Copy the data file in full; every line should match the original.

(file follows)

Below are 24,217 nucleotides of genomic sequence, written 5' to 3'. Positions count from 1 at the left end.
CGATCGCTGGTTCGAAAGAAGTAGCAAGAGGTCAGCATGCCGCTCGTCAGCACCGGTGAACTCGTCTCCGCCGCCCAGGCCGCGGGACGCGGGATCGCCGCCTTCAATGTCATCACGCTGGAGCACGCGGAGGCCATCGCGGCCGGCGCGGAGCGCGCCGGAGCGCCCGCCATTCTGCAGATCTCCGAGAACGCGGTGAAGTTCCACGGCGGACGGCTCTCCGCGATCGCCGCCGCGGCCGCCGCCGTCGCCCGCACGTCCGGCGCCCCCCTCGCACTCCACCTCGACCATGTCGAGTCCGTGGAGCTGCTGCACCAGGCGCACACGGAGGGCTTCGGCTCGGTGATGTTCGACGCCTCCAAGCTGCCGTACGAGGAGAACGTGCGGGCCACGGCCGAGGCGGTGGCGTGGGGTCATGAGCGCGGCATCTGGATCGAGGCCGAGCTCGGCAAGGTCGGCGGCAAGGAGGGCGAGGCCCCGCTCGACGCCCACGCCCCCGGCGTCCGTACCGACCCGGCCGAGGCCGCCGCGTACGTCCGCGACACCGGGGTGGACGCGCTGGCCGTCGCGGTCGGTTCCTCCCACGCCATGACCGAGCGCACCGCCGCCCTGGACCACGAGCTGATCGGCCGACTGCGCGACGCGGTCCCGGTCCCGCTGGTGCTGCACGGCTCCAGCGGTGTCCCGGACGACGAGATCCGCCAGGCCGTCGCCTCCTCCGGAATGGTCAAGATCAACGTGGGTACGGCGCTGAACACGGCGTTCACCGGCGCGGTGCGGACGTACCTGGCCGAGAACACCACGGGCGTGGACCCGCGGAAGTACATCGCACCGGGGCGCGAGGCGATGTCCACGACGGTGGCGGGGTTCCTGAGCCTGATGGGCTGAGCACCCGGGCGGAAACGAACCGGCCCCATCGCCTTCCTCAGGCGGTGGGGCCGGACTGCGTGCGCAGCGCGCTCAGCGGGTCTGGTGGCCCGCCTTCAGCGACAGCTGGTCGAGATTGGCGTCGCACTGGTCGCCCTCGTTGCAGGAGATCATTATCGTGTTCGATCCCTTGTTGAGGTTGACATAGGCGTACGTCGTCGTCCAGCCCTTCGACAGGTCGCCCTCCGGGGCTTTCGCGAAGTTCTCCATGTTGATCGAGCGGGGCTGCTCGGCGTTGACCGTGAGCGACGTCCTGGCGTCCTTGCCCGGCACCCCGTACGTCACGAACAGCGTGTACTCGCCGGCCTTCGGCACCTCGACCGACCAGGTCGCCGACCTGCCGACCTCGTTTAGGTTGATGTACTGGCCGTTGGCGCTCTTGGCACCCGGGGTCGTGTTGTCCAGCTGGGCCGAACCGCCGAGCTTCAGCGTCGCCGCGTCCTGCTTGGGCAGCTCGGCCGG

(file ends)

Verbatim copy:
Below are 24,217 nucleotides of genomic sequence, written 5' to 3'. Positions count from 1 at the left end.
CGATCGCTGGTTCGAAAGAAGTAGCAAGAGGTCAGCATGCCGCTCGTCAGCACCGGTGAACTCGTCTCCGCCGCCCAGGCCGCGGGACGCGGGATCGCCGCCTTCAATGTCATCACGCTGGAGCACGCGGAGGCCATCGCGGCCGGCGCGGAGCGCGCCGGAGCGCCCGCCATTCTGCAGATCTCCGAGAACGCGGTGAAGTTCCACGGCGGACGGCTCTCCGCGATCGCCGCCGCGGCCGCCGCCGTCGCCCGCACGTCCGGCGCCCCCCTCGCACTCCACCTCGACCATGTCGAGTCCGTGGAGCTGCTGCACCAGGCGCACACGGAGGGCTTCGGCTCGGTGATGTTCGACGCCTCCAAGCTGCCGTACGAGGAGAACGTGCGGGCCACGGCCGAGGCGGTGGCGTGGGGTCATGAGCGCGGCATCTGGATCGAGGCCGAGCTCGGCAAGGTCGGCGGCAAGGAGGGCGAGGCCCCGCTCGACGCCCACGCCCCCGGCGTCCGTACCGACCCGGCCGAGGCCGCCGCGTACGTCCGCGACACCGGGGTGGACGCGCTGGCCGTCGCGGTCGGTTCCTCCCACGCCATGACCGAGCGCACCGCCGCCCTGGACCACGAGCTGATCGGCCGACTGCGCGACGCGGTCCCGGTCCCGCTGGTGCTGCACGGCTCCAGCGGTGTCCCGGACGACGAGATCCGCCAGGCCGTCGCCTCCTCCGGAATGGTCAAGATCAACGTGGGTACGGCGCTGAACACGGCGTTCACCGGCGCGGTGCGGACGTACCTGGCCGAGAACACCACGGGCGTGGACCCGCGGAAGTACATCGCACCGGGGCGCGAGGCGATGTCCACGACGGTGGCGGGGTTCCTGAGCCTGATGGGCTGAGCACCCGGGCGGAAACGAACCGGCCCCATCGCCTTCCTCAGGCGGTGGGGCCGGACTGCGTGCGCAGCGCGCTCAGCGGGTCTGGTGGCCCGCCTTCAGCGACAGCTGGTCGAGATTGGCGTCGCACTGGTCGCCCTCGTTGCAGGAGATCATTATCGTGTTCGATCCCTTGTTGAGGTTGACATAGGCGTACGTCGTCGTCCAGCCCTTCGACAGGTCGCCCTCCGGGGCTTTCGCGAAGTTCTCCATGTTGATCGAGCGGGGCTGCTCGGCGTTGACCGTGAGCGACGTCCTGGCGTCCTTGCCCGGCACCCCGTACGTCACGAACAGCGTGTACTCGCCGGCCTTCGGCACCTCGACCGACCAGGTCGCCGACCTGCCGACCTCGTTTAGGTTGATGTACTGGCCGTTGGCGCTCTTGGCACCCGGGGTCGTGTTGTCCAGCTGGGCCGAACCGCCGAGCTTCAGCGTCGCCGCGTCCTGCTTGGGCAGCTCGGCCGG